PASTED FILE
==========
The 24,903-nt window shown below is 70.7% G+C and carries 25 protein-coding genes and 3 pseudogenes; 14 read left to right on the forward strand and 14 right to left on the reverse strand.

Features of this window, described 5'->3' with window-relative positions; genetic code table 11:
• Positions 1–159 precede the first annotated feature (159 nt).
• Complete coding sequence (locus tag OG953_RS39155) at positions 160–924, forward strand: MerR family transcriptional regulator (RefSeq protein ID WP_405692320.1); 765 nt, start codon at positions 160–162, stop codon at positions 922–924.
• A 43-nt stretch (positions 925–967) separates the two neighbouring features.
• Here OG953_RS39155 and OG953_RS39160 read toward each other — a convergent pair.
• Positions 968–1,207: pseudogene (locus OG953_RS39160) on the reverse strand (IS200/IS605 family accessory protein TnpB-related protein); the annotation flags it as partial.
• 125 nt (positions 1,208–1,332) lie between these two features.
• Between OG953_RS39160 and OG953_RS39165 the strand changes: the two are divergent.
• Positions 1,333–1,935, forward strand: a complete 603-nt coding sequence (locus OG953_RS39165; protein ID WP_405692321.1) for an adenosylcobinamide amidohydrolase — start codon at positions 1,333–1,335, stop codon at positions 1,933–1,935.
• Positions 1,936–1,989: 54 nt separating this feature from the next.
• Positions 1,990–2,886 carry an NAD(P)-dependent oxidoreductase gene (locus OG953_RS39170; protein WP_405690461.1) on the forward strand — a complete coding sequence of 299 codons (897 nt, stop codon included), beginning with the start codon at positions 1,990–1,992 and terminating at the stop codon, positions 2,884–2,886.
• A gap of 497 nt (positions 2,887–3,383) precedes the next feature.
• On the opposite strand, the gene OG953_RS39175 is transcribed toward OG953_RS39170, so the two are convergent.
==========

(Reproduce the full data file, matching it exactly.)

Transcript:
The 24,903-nt window shown below is 70.7% G+C and carries 25 protein-coding genes and 3 pseudogenes; 14 read left to right on the forward strand and 14 right to left on the reverse strand.

Features of this window, described 5'->3' with window-relative positions; genetic code table 11:
• Positions 1–159 precede the first annotated feature (159 nt).
• Complete coding sequence (locus tag OG953_RS39155) at positions 160–924, forward strand: MerR family transcriptional regulator (RefSeq protein ID WP_405692320.1); 765 nt, start codon at positions 160–162, stop codon at positions 922–924.
• A 43-nt stretch (positions 925–967) separates the two neighbouring features.
• Here OG953_RS39155 and OG953_RS39160 read toward each other — a convergent pair.
• Positions 968–1,207: pseudogene (locus OG953_RS39160) on the reverse strand (IS200/IS605 family accessory protein TnpB-related protein); the annotation flags it as partial.
• 125 nt (positions 1,208–1,332) lie between these two features.
• Between OG953_RS39160 and OG953_RS39165 the strand changes: the two are divergent.
• Positions 1,333–1,935, forward strand: a complete 603-nt coding sequence (locus OG953_RS39165; protein ID WP_405692321.1) for an adenosylcobinamide amidohydrolase — start codon at positions 1,333–1,335, stop codon at positions 1,933–1,935.
• Positions 1,936–1,989: 54 nt separating this feature from the next.
• Positions 1,990–2,886 carry an NAD(P)-dependent oxidoreductase gene (locus OG953_RS39170; protein WP_405690461.1) on the forward strand — a complete coding sequence of 299 codons (897 nt, stop codon included), beginning with the start codon at positions 1,990–1,992 and terminating at the stop codon, positions 2,884–2,886.
• A gap of 497 nt (positions 2,887–3,383) precedes the next feature.
• On the opposite strand, the gene OG953_RS39175 is transcribed toward OG953_RS39170, so the two are convergent.